doubt the requirement would bo light
for n few years until the enterprise got
on its feet nnd was, a money earner,
and then it wtnild be moderate, and
The present administration is anx
ious to boost for Salt Lake, and to help
on every sound enterprise for the city 's
advantage and the convenience and
profit of the people. All it asks is that
the applicant show evidence of ability
to do what he engages to do, and to
show good faith and a disposition to
lo something for the public in return
for the vnluablc privileges the eity
bestows upon him. With candor aud
a fair disposition all arouud, there
should be no trouble about coming to
an agreement, and helping both public
aud private developments for tho good
THE "PRACTICE THAT WAS,"
So wc have tho truth now. It ap
poars that it is President Hugli J. Can
non of the Liberty Stake of Zicn that
married t lie late and unfortunalo Vilaic
Peart in new polygamy.
In this caso it seems that Mr. Can
non followed his inclination to "live
his religion" as that is known in
Mormondom and went into what tho
Deseret News calls a "former prac
tice" in the Mormon church. On tho
nineteenth of last mo"nth tho church
organ said, "A thousand dollars, wo be
lieve, can still be claimed by anyone
who can provo a case of polygamy with
the sanction of the church within re
A little history might hero be appro
priate. Hugh J. Cannon is tho son of
tho late Goorgo Q. Cannon. When he
was a boy he worked at his father's
printing establishment, the old Juvenile
Instructor office that was located on
South Templo street, betwecu First and
Socond West streets. Ho was a good
boy; and The Tribune must pay to him
the compliment of having been such,
as well as having been a good man in
his maluror years until he committed a
breach of tho law with respect to the
marriage relation, and at tho same timo
broke the covenant that his splendid
father was initiative, and the good
Wilford Woodruff was instrumental, in
making with the "United States of Amer
ica. The love of his youth was a mng
nificcnt girl the daughter of his
father's chief friend and bodyguard.
"Charlie" Wilcken. Ilo has beautiful
sons and daughters ns the sweet fruit
of this pure union, It is regrettable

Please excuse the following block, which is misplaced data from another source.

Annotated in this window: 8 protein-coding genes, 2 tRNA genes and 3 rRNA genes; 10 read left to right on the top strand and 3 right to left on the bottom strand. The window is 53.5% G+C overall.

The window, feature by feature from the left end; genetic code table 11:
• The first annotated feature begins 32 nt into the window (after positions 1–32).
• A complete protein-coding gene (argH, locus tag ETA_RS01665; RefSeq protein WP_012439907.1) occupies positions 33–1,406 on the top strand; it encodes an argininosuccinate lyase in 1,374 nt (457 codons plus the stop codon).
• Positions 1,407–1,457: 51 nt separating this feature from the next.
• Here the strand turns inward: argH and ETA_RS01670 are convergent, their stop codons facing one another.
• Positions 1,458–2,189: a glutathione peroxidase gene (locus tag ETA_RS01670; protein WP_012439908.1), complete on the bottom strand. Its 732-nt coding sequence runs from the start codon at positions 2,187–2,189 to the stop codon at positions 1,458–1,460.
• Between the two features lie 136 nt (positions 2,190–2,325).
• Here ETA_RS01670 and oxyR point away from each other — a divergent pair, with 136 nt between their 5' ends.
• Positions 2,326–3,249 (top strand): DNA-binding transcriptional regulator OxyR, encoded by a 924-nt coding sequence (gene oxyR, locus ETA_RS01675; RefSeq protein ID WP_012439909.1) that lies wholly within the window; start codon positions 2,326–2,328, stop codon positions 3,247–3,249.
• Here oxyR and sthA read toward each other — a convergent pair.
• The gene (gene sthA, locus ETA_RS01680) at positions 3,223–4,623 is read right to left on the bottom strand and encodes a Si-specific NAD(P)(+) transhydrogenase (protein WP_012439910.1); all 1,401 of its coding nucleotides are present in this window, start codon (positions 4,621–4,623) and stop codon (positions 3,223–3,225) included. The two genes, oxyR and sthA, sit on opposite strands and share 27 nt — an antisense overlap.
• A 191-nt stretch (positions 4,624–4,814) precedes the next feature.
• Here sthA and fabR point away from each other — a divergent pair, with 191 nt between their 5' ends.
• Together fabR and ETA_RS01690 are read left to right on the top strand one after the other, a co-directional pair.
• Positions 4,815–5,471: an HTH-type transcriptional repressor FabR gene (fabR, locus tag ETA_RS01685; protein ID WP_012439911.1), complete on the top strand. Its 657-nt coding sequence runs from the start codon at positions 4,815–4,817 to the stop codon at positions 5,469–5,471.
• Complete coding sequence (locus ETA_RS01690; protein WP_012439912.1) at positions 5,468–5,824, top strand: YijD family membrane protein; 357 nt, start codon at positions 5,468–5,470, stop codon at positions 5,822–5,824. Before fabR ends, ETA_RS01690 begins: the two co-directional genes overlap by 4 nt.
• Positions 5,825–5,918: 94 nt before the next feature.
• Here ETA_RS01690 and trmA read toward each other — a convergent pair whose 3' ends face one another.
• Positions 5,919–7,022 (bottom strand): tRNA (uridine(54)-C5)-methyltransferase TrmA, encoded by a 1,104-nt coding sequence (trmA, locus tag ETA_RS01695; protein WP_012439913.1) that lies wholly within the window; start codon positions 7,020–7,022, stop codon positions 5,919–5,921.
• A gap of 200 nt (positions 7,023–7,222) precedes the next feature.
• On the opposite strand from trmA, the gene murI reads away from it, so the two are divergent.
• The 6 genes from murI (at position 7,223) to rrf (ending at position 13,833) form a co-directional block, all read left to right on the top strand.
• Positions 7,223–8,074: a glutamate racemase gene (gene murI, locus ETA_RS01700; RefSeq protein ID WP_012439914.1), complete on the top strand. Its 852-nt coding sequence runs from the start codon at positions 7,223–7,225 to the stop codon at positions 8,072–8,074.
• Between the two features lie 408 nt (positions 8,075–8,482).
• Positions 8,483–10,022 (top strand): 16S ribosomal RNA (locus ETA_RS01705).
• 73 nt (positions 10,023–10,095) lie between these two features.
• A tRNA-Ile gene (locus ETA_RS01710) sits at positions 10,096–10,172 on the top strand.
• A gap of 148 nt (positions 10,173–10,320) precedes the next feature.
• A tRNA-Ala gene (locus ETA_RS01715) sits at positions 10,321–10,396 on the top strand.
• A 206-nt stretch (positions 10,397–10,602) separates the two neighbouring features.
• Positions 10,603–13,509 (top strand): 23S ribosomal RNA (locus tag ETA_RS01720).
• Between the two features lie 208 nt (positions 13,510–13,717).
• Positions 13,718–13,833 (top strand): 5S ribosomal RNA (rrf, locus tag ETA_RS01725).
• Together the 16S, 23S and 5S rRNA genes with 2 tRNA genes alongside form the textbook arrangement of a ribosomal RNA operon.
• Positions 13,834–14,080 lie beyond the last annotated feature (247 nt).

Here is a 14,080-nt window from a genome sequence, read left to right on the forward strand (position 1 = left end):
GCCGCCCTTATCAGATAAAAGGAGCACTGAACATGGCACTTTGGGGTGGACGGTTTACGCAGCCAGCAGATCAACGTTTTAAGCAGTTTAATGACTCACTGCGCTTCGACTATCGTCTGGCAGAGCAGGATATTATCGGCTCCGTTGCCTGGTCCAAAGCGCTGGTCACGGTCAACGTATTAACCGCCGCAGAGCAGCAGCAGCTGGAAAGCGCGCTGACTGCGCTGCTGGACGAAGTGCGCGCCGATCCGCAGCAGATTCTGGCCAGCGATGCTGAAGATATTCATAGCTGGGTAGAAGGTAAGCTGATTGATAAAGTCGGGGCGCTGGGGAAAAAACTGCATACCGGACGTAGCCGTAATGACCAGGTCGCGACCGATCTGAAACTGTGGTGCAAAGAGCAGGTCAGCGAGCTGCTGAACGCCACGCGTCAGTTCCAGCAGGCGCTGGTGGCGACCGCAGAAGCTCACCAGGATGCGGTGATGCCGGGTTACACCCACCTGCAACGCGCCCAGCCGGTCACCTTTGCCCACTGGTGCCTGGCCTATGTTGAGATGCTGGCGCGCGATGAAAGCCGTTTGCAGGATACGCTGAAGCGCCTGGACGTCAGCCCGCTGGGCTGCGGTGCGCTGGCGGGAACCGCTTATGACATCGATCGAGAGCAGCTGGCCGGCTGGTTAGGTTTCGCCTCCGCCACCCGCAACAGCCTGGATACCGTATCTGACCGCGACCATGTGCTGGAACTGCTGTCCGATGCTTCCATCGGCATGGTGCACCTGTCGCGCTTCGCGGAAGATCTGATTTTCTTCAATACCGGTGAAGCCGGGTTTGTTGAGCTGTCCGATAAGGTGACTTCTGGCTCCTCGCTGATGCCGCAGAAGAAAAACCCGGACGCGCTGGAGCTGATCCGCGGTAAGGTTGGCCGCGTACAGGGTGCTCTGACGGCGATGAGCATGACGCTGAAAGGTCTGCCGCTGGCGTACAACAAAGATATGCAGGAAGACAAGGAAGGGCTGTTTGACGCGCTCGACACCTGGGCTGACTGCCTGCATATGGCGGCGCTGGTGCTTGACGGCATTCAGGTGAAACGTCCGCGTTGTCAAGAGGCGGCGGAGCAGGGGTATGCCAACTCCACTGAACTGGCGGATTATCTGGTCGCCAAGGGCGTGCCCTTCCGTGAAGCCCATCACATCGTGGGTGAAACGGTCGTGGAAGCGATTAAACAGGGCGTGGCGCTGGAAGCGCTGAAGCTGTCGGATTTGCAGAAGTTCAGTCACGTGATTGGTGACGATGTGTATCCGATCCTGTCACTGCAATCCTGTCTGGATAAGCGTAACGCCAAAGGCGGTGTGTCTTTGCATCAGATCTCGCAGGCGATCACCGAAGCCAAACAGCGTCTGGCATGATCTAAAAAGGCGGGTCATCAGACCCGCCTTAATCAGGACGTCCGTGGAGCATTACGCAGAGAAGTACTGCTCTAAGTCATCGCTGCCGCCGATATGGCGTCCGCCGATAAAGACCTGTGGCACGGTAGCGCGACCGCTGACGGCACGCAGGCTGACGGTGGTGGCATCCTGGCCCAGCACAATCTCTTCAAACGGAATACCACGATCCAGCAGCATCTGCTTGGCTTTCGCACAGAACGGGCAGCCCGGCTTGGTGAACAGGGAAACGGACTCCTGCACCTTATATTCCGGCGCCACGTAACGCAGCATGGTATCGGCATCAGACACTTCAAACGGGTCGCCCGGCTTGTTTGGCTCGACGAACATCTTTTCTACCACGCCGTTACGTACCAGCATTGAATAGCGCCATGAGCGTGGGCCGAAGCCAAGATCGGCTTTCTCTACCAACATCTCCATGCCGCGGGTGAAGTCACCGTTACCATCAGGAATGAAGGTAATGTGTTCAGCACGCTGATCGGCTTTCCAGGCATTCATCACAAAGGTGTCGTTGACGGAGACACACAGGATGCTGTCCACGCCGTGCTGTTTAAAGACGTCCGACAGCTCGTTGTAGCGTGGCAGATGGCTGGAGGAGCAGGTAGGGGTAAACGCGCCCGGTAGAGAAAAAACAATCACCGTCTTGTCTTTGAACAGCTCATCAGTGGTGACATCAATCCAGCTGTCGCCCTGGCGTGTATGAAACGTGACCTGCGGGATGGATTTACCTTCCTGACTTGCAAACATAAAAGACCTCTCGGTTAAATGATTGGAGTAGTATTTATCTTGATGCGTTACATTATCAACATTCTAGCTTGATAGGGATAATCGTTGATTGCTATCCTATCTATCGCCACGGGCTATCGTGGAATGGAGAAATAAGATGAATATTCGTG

that ho has not scon fit. to fulfill tho
promise of boyhood and to remain the
man that he was-cut out to be. As a
friend ho was always faithful, and ns
an opponent ho was generous, meas
uring his attitude toward men. But
it scorns that he has forgotten his old
cpnrago and his old genorosity simply
because dcfouselcss women offered to
his ecclesiastical mind easier victims
Hugh is president of tho Liberty
stnko of Zion, an ecclesinstic.il sub
division of the Mormon church that em
braces ten bishops' wards in this city,
lie is, thcroforo, under tho direct super
vision and control of Joseph F. Smith,
president of tho Mormon church. It
is altogether nonsensical to think that
President Smith did not know of Presi
dent Cannon's now polygamous rela
tionship, contracted within Iho past five
years. And in order to make ourselves
the more clear in this matter it may be
necessary to say what is a fact: that
there has been a Smith-Cannon feud In
existenco for many years. Joseph F.
imagined that because he was uephew
to tho founder of Mormonism ho should
have had control of tho church. George
Q., however, was a man of such attain
mont that he naturally excrcisc-d u
larger portion of influence in the affairs
of tho organization. His wiser counsel
was accepted whoro tho ramshackle
"advice" of Joseph F. was spurned
as well it might 1)0' now by the whole
Mormon people. This caused tho pres
ent head of the church to hate tho lato
George Q. Cannon. Out of that hatred
has grown a Smith determination to
eternally suppress and humiliate tho
Cannon family. Ho is doing it as fast
as God will pormit him to do so; and
ho will continuo in this way until the
devil shall call a halt. lie married
tho lato Abraham H, Cannon in new
polygamy to Lillian Hamlin ; he forced